Thanks for taking a look!

Zinnia Elegance (3 of 4)

From “Zinnias” in Flowers and Their Histories by Alice M. Coats:

“The majority of the zinnias are natives of Mexico, where they were cultivated at a very early date. The horticultural art of the Aztecs was highly developed, and at the time of the Spanish invasion of 1520, the gardens of Montezuma equalled, if not surpassed, anything that was to be seen in Europe. Besides the zinnia, his flowers included the dahlia, tigridia, sunflower, and morning-glory; and he sent his gardeners to all parts of his realm to collect and introduce new plants and trees….

“When planting a shrub or flower newly imported from a distance, Montezuma’s gardeners were accustomed to prick their ears and sprinkle the leaves of the plant with blood. The new chrysanthemum-flowered zinnias, which have quite lost the neat French-millinery elegance of the older kinds, look as though they had been reared with the aid of some such ceremony.

“The plant was named in honour of J. G. Zinn, Professor of Physics and Botany at Gottingen University, who died in 1758 at the early age of thirty-two…. It is sometimes called Youth and Age; a name for which I can find no explanation.”

From “Summer / It Is Enough” in Reborn: Selected Poems by Louise Morgan Runyon: 

It isn’t always,
but at this moment, today,
it is enough

Enough, to stand in the sunlight of my garden,
to peel off the dead heads
of the yellow flowers
of the huge and glorious bush,
to bend down and examine
the brownish furry moth,
with its tiny pale iridescent
salmon-colored dots, as it pauses
on the pale, salmon-colored


This is the third of four posts with photos of zinnias that I took over the past few weeks. The first post is Zinnia Elegance (1 of 4) and the second post is Zinnia Elegance (2 of 4).

Here we have some in lavender, purple, or pink — followed by a return to some of the red and orange ones that, perhaps, are descendants of those sprinkled with blood by the Aztecs as described in Flowers and Their Histories above. This may or may not be true, of course, but it can be fascinating to consider how generations of these plants made their way from Mexico in the 1500s, then to Europe, then eventually to the United States to land in a garden a mile from my house — transitions through time I had never really thought about until I started photographing flowers like this (obsessively!) and digging into their genesis and history.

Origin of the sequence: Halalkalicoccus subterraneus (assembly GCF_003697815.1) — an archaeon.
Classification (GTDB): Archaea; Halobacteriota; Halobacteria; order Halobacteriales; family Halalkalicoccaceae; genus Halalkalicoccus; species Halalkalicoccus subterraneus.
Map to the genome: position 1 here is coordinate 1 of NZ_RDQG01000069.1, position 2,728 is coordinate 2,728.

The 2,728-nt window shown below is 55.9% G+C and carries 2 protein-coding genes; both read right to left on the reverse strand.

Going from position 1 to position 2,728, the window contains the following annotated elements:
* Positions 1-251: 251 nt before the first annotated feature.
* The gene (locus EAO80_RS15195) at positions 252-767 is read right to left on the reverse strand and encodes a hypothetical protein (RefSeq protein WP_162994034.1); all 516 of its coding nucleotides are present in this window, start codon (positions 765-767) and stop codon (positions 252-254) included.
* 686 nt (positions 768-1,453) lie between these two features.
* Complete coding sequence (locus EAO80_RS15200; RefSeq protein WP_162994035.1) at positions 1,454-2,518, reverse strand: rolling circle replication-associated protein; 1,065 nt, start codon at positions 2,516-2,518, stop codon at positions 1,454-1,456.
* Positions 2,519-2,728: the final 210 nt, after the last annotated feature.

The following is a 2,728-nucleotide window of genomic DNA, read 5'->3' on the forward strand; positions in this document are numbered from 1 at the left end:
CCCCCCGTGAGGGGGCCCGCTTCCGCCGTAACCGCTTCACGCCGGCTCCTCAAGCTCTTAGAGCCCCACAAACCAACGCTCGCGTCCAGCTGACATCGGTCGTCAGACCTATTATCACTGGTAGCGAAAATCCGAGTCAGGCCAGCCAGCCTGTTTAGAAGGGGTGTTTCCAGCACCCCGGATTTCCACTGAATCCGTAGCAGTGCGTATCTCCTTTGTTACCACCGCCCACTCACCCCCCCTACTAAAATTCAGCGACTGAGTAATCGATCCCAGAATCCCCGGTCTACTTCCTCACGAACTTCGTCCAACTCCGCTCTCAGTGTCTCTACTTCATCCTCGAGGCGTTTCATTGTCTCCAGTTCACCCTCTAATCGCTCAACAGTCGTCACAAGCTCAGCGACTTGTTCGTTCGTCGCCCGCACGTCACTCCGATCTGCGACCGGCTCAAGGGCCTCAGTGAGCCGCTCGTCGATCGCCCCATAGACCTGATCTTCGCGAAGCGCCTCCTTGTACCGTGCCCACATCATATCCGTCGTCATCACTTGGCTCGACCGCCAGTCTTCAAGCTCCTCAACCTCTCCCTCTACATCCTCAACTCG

Thanks for taking a look!

Zinnia Elegance (2 of 4)

From “Zinnias” in Some Flowers by Vita Sackville-West:

“[The] original zinnia, or Zinnia elegans, was introduced into European countries in 1796, and since then has been ‘improved’ into the garden varieties we now know and grow. Many flowers lose by this so-called improvement; the zinnia has gained….

“Some people call it artificial-looking, and so in a way it is. It looks as though it had been cut out of bits of cardboard ingeniously glued together into the semblance of a flower. It is prim and stiff and arranged and precise, almost geometrically precise, so that many people who prefer the more romantic, lavish flowers reject it just on account of its stiffness and regularity….

“[There] are few flowers more brilliant without being crude, and since they are sun-lovers the hot dry spot where we plant them will shower the maximum of light on the formal heads and array of colours. Whether we grow them in a mixture (sold, I regret to say, under the description ‘art shades’) or separate the pink from the orange, the red from the magenta, is a matter of taste. Personally I like them higgledy-piggledy, when they look like those pats of paint squeezed out upon the palette, and I like them all by themselves, not associated with anything else.

“As cut flowers they are invaluable: they never flop, and they last I was going to say for weeks.”

From “There is No Straight Line” in Listen With the Eye by Samuel Hazo:

Everything is circles:
the spun top
of the world,
the night, the day,
the night again —
the corn
from seed
to stalk
to corn
to seed….

There is spring
in snow,
and summer
in April,
and autumn
in the first zinnia,
and January
in the last….


This is the second of four posts with photos of zinnias that I took over the past few weeks. The first post is Zinnia Elegance (1 of 4).

Here I show some additional zinnia colors. I would like the white ones a lot, I think, but I could only find two zinnias in white so have posted some in pink and yellow-orange shades that were more plentiful.

Thanks for taking a look!

Zinnia Elegance (1 of 4)

From A History of Zinnias: Flower for the Ages by Eric Grissell: